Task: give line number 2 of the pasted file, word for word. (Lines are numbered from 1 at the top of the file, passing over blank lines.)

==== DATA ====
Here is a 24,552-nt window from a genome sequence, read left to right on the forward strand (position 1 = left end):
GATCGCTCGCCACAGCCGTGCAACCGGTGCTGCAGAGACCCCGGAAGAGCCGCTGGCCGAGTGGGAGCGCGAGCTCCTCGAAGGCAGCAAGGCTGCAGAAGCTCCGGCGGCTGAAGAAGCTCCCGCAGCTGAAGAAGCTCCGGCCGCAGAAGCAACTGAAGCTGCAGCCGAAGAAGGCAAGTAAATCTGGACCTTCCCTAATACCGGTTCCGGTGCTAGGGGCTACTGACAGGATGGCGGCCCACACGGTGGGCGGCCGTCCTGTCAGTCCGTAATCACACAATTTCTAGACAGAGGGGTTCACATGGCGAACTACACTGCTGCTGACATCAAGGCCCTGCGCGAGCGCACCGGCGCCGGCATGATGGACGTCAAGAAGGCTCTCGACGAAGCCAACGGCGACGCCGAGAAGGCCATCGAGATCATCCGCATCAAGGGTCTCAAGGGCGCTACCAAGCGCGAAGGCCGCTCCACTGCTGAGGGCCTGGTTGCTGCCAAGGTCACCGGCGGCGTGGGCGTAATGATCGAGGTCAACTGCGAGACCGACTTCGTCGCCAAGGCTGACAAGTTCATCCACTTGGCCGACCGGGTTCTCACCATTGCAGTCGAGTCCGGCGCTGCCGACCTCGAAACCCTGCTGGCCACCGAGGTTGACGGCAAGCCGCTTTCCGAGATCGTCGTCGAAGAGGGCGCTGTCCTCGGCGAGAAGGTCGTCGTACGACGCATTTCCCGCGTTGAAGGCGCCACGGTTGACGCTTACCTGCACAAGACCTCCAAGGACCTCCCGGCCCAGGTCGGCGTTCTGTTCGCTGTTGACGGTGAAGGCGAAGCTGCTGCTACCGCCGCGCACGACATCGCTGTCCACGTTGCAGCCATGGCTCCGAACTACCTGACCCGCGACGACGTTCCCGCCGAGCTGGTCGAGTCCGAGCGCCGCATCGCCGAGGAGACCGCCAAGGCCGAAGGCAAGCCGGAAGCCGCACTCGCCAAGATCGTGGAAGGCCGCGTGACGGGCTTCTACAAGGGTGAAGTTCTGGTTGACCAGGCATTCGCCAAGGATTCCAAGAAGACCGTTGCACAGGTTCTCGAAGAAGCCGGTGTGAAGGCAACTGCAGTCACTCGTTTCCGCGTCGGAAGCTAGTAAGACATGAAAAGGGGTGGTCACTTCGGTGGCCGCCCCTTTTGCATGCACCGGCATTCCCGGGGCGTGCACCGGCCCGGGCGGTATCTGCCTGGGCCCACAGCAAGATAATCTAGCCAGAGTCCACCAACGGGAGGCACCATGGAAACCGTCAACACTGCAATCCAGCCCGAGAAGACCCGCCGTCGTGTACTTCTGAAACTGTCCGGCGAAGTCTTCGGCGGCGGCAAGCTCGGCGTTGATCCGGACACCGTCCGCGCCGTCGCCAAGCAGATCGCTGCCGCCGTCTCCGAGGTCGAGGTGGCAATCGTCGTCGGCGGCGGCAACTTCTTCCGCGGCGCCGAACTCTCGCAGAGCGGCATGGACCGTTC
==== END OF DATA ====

GATCGCTCGCCACAGCCGTGCAACCGGTGCTGCAGAGACCCCGGAAGAGCCGCTGGCCGAGTGGGAGCGCGAGCTCCTCGAAGGCAGCAAGGCTGCAGAAGCTCCGGCGGCTGAAGAAGCTCCCGCAGCTGAAGAAGCTCCGGCCGCAGAAGCAACTGAAGCTGCAGCCGAAGAAGGCAAGTAAATCTGGACCTTCCCTAATACCGGTTCCGGTGCTAGGGGCTACTGACAGGATGGCGGCCCACACGGTGGGCGGCCGTCCTGTCAGTCCGTAATCACACAATTTCTAGACAGAGGGGTTCACATGGCGAACTACACTGCTGCTGACATCAAGGCCCTGCGCGAGCGCACCGGCGCCGGCATGATGGACGTCAAGAAGGCTCTCGACGAAGCCAACGGCGACGCCGAGAAGGCCATCGAGATCATCCGCATCAAGGGTCTCAAGGGCGCTACCAAGCGCGAAGGCCGCTCCACTGCTGAGGGCCTGGTTGCTGCCAAGGTCACCGGCGGCGTGGGCGTAATGATCGAGGTCAACTGCGAGACCGACTTCGTCGCCAAGGCTGACAAGTTCATCCACTTGGCCGACCGGGTTCTCACCATTGCAGTCGAGTCCGGCGCTGCCGACCTCGAAACCCTGCTGGCCACCGAGGTTGACGGCAAGCCGCTTTCCGAGATCGTCGTCGAAGAGGGCGCTGTCCTCGGCGAGAAGGTCGTCGTACGACGCATTTCCCGCGTTGAAGGCGCCACGGTTGACGCTTACCTGCACAAGACCTCCAAGGACCTCCCGGCCCAGGTCGGCGTTCTGTTCGCTGTTGACGGTGAAGGCGAAGCTGCTGCTACCGCCGCGCACGACATCGCTGTCCACGTTGCAGCCATGGCTCCGAACTACCTGACCCGCGACGACGTTCCCGCCGAGCTGGTCGAGTCCGAGCGCCGCATCGCCGAGGAGACCGCCAAGGCCGAAGGCAAGCCGGAAGCCGCACTCGCCAAGATCGTGGAAGGCCGCGTGACGGGCTTCTACAAGGGTGAAGTTCTGGTTGACCAGGCATTCGCCAAGGATTCCAAGAAGACCGTTGCACAGGTTCTCGAAGAAGCCGGTGTGAAGGCAACTGCAGTCACTCGTTTCCGCGTCGGAAGCTAGTAAGACATGAAAAGGGGTGGTCACTTCGGTGGCCGCCCCTTTTGCATGCACCGGCATTCCCGGGGCGTGCACCGGCCCGGGCGGTATCTGCCTGGGCCCACAGCAAGATAATCTAGCCAGAGTCCACCAACGGGAGGCACCATGGAAACCGTCAACACTGCAATCCAGCCCGAGAAGACCCGCCGTCGTGTACTTCTGAAACTGTCCGGCGAAGTCTTCGGCGGCGGCAAGCTCGGCGTTGATCCGGACACCGTCCGCGCCGTCGCCAAGCAGATCGCTGCCGCCGTCTCCGAGGTCGAGGTGGCAATCGTCGTCGGCGGCGGCAACTTCTTCCGCGGCGCCGAACTCTCGCAGAGCGGCATGGACCGTTC